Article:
There is a moment when the nerves burst like trees, boredom gives way to foolish desire. One's legs begin to move and a desperate rhythm sets into the whole of the body. Perhaps your mouth begins to feel cold and you feel a restlessness coming to a compromise. You look up and there is a brilliant 5/8th move. Although you are reluctant to face the fact that you are running through a war zone, you must recognise that one pain has gone and another will soon more than likely continue. Soon, inside your head you will rot into the hollow of it, replace the fears with oaths and sleep until the next day. There is a moment when all the damage that has been done by terrorist organisations is being celebrated. Quickly and deliriously though, follow me now...now! For soon that organisation's nose must bleed. Already men like me are beginning to make startled sounds and whisper into small devices. I'm beginning to explain as they dissipate surprise beyond measure and their small rooms become haunted with whistles and tones and movements. Short dark little men are seen in the village that were not there yesterday. I am coming to my feet, I am removing my grip on the past and gently holding the future, like a violinist pulling over, ready to overtake.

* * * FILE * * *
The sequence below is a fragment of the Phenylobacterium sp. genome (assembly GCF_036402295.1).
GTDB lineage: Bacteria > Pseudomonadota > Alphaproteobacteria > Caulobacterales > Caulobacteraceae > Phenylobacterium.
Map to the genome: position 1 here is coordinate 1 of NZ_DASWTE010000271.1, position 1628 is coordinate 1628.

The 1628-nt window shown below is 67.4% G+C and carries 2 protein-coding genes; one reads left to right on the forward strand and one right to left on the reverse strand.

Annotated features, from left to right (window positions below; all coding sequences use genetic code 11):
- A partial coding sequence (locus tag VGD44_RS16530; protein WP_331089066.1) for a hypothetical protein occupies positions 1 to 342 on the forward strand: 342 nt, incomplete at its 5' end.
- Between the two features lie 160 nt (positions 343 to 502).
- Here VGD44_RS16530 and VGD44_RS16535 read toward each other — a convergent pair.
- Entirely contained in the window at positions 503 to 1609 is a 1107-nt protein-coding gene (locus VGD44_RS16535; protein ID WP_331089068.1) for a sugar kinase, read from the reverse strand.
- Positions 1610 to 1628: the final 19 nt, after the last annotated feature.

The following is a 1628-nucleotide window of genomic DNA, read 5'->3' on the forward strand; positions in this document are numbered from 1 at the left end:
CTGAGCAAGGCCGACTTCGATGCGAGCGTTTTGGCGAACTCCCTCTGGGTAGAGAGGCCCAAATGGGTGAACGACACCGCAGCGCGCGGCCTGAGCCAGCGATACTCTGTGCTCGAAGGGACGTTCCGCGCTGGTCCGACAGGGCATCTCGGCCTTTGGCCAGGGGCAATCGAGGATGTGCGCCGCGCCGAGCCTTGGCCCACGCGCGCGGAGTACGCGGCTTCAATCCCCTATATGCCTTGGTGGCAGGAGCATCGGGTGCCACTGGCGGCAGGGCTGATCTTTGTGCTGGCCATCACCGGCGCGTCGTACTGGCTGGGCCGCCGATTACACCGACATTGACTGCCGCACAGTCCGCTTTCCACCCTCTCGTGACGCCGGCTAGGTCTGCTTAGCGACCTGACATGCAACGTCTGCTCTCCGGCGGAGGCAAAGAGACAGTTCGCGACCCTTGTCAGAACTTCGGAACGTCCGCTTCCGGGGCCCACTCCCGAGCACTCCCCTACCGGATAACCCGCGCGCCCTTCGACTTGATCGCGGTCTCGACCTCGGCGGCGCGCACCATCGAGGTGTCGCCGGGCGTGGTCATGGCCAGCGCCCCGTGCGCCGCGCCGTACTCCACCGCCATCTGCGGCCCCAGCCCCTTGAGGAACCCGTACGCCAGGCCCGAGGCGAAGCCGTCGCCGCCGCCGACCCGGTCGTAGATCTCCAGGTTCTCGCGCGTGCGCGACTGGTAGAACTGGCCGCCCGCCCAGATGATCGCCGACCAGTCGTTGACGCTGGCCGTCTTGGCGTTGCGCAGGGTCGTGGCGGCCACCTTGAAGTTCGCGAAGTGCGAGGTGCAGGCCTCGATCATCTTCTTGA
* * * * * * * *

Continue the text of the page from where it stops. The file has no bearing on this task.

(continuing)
Like a cup and saucer balanced somewhere in space I am something they cannot imagine. I perhaps cannot dress like them. I share around their information; I constrict them with it if they know not who I am. If I reach across I could turn a radio on in some of their heads, I could break a barometer and forecast that their pumped-up faces could be six feet below the surface simply by firing a bullet. My technique is not doubtful. I dislike the terrorists who in this country have ripped a body open. It lies bleeding, rays and spikes are seen on the mountains and like pages of a book their lies traced, the incidents in their past have become laminated. Their guilts and contempts, their calculations and escapes are veneered. They mean nothing. For we breathe now not Reason, but Hate. Hate for their ideas. Unexpectedly, we escape and selling our freedom to them, lumber on crashing into the base of their feet where before they can trail their fingers across their own strange colours, we are again filling their rooms with tones and whistles. Should they stay, a thousand fists will work as one to preserve the sanctity of our hiding place. And that fist will crush through, separate the dark and like arrows on a graph scatter their skulls under the sharp blade-blow of a multiplied karate. There will be an echo, a pause, and again another path to the city will be livable in.
Progress is measured by the horsepower of a number of faces in a block of land we call a nation.
Po-Faced Randy's Wedding